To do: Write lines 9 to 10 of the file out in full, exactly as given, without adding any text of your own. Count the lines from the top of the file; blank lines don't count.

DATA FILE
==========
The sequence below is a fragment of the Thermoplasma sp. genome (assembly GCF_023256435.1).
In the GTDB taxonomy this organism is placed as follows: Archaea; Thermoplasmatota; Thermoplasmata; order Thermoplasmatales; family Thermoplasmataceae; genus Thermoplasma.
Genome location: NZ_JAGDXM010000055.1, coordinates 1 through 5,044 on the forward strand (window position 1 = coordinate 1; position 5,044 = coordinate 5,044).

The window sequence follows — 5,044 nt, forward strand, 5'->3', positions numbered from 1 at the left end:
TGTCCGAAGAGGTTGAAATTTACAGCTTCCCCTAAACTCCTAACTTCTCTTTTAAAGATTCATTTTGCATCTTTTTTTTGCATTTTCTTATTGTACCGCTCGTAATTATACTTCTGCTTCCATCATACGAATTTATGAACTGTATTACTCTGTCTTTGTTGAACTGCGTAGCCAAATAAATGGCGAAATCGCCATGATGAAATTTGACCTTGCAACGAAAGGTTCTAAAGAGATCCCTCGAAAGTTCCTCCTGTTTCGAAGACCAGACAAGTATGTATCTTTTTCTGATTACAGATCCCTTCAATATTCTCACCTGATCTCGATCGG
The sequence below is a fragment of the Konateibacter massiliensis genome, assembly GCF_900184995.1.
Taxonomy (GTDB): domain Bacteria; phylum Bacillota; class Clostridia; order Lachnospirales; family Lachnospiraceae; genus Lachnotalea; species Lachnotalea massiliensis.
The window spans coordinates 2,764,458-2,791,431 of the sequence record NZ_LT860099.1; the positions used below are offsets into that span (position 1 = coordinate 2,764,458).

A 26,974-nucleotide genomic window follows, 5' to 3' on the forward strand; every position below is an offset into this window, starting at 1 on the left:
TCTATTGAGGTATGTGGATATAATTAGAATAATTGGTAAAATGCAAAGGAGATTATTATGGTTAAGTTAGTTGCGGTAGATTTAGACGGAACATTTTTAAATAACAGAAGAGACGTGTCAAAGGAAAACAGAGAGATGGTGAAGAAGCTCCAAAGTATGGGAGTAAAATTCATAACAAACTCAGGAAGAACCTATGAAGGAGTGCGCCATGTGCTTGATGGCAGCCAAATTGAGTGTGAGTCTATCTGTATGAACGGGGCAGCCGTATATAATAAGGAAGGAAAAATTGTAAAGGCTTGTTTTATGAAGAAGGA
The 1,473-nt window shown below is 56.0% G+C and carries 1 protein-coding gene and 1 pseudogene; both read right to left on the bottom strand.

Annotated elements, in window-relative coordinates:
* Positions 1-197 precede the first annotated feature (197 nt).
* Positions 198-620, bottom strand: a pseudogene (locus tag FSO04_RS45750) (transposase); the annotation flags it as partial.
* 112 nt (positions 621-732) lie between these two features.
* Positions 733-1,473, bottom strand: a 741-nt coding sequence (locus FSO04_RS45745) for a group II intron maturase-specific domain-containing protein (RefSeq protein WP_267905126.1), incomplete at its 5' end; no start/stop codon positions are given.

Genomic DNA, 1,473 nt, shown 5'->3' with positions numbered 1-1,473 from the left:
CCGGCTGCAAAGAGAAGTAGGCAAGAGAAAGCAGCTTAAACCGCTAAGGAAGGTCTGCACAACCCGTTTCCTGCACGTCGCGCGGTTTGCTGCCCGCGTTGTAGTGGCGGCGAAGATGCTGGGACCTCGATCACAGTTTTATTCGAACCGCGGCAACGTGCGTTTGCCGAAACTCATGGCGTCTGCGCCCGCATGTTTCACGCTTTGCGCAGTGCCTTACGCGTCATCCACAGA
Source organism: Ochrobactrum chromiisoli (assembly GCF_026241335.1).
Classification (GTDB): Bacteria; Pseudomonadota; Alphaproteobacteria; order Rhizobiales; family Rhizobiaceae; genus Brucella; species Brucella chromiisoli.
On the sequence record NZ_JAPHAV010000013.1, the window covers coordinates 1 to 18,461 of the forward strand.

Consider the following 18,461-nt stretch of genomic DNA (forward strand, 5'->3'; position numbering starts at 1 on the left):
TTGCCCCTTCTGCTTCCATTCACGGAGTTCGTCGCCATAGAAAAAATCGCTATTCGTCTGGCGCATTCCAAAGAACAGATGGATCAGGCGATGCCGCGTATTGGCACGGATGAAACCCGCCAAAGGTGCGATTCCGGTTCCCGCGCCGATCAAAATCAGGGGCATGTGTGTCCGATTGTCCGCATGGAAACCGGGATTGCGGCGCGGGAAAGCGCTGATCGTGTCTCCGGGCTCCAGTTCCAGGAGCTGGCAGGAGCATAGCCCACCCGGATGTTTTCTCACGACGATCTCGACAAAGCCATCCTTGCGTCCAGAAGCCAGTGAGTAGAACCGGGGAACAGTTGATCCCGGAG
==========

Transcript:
A 26,974-nucleotide genomic window follows, 5' to 3' on the forward strand; every position below is an offset into this window, starting at 1 on the left:
TCTATTGAGGTATGTGGATATAATTAGAATAATTGGTAAAATGCAAAGGAGATTATTATGGTTAAGTTAGTTGCGGTAGATTTAGACGGAACATTTTTAAATAACAGAAGAGACGTGTCAAAGGAAAACAGAGAGATGGTGAAGAAGCTCCAAAGTATGGGAGTAAAATTCATAACAAACTCAGGAAGAACCTATGAAGGAGTGCGCCATGTGCTTGATGGCAGCCAAATTGAGTGTGAGTCTATCTGTATGAACGGGGCAGCCGTATATAATAAGGAAGGAAAAATTGTAAAGGCTTGTTTTATGAAGAAGGA